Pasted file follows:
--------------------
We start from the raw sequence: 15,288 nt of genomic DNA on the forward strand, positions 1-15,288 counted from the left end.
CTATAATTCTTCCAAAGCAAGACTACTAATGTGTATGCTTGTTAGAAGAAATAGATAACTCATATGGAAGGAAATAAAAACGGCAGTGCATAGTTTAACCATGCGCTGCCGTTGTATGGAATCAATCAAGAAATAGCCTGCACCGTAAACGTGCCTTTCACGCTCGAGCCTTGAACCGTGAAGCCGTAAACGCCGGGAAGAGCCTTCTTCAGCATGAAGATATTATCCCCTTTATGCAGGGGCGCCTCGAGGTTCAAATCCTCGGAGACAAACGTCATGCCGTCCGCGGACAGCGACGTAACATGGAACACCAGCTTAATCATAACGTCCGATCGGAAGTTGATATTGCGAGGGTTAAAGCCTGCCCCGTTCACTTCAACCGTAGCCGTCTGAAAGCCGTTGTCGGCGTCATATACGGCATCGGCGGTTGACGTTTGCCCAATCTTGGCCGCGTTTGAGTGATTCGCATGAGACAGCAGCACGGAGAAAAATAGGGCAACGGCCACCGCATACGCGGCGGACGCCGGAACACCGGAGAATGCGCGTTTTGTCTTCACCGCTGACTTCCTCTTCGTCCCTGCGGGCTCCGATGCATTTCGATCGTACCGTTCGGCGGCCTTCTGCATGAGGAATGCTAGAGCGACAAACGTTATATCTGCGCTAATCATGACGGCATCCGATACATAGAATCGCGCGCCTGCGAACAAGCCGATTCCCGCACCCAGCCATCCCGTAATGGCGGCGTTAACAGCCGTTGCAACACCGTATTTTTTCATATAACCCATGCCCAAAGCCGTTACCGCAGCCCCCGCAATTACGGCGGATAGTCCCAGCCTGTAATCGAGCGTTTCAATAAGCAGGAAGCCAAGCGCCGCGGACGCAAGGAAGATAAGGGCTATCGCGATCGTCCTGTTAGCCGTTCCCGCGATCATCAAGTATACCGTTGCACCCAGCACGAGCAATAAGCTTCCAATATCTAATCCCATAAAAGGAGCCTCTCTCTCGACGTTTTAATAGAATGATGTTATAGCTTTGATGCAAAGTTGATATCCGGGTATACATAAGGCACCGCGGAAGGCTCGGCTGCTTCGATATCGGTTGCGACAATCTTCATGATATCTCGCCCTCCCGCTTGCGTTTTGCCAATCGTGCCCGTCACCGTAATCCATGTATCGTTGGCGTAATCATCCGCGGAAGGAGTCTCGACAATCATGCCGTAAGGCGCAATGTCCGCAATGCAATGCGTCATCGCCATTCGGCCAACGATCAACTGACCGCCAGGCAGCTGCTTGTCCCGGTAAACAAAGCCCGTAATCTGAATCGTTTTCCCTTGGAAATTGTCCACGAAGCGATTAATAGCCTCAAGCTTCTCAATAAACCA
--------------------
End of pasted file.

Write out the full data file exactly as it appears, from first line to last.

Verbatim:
We start from the raw sequence: 15,288 nt of genomic DNA on the forward strand, positions 1-15,288 counted from the left end.
CTATAATTCTTCCAAAGCAAGACTACTAATGTGTATGCTTGTTAGAAGAAATAGATAACTCATATGGAAGGAAATAAAAACGGCAGTGCATAGTTTAACCATGCGCTGCCGTTGTATGGAATCAATCAAGAAATAGCCTGCACCGTAAACGTGCCTTTCACGCTCGAGCCTTGAACCGTGAAGCCGTAAACGCCGGGAAGAGCCTTCTTCAGCATGAAGATATTATCCCCTTTATGCAGGGGCGCCTCGAGGTTCAAATCCTCGGAGACAAACGTCATGCCGTCCGCGGACAGCGACGTAACATGGAACACCAGCTTAATCATAACGTCCGATCGGAAGTTGATATTGCGAGGGTTAAAGCCTGCCCCGTTCACTTCAACCGTAGCCGTCTGAAAGCCGTTGTCGGCGTCATATACGGCATCGGCGGTTGACGTTTGCCCAATCTTGGCCGCGTTTGAGTGATTCGCATGAGACAGCAGCACGGAGAAAAATAGGGCAACGGCCACCGCATACGCGGCGGACGCCGGAACACCGGAGAATGCGCGTTTTGTCTTCACCGCTGACTTCCTCTTCGTCCCTGCGGGCTCCGATGCATTTCGATCGTACCGTTCGGCGGCCTTCTGCATGAGGAATGCTAGAGCGACAAACGTTATATCTGCGCTAATCATGACGGCATCCGATACATAGAATCGCGCGCCTGCGAACAAGCCGATTCCCGCACCCAGCCATCCCGTAATGGCGGCGTTAACAGCCGTTGCAACACCGTATTTTTTCATATAACCCATGCCCAAAGCCGTTACCGCAGCCCCCGCAATTACGGCGGATAGTCCCAGCCTGTAATCGAGCGTTTCAATAAGCAGGAAGCCAAGCGCCGCGGACGCAAGGAAGATAAGGGCTATCGCGATCGTCCTGTTAGCCGTTCCCGCGATCATCAAGTATACCGTTGCACCCAGCACGAGCAATAAGCTTCCAATATCTAATCCCATAAAAGGAGCCTCTCTCTCGACGTTTTAATAGAATGATGTTATAGCTTTGATGCAAAGTTGATATCCGGGTATACATAAGGCACCGCGGAAGGCTCGGCTGCTTCGATATCGGTTGCGACAATCTTCATGATATCTCGCCCTCCCGCTTGCGTTTTGCCAATCGTGCCCGTCACCGTAATCCATGTATCGTTGGCGTAATCATCCGCGGAAGGAGTCTCGACAATCATGCCGTAAGGCGCAATGTCCGCAATGCAATGCGTCATCGCCATTCGGCCAACGATCAACTGACCGCCAGGCAGCTGCTTGTCCCGGTAAACAAAGCCCGTAATCTGAATCGTTTTCCCTTGGAAATTGTCCACGAAGCGATTAATAGCCTCAAGCTTCTCAATAAACCA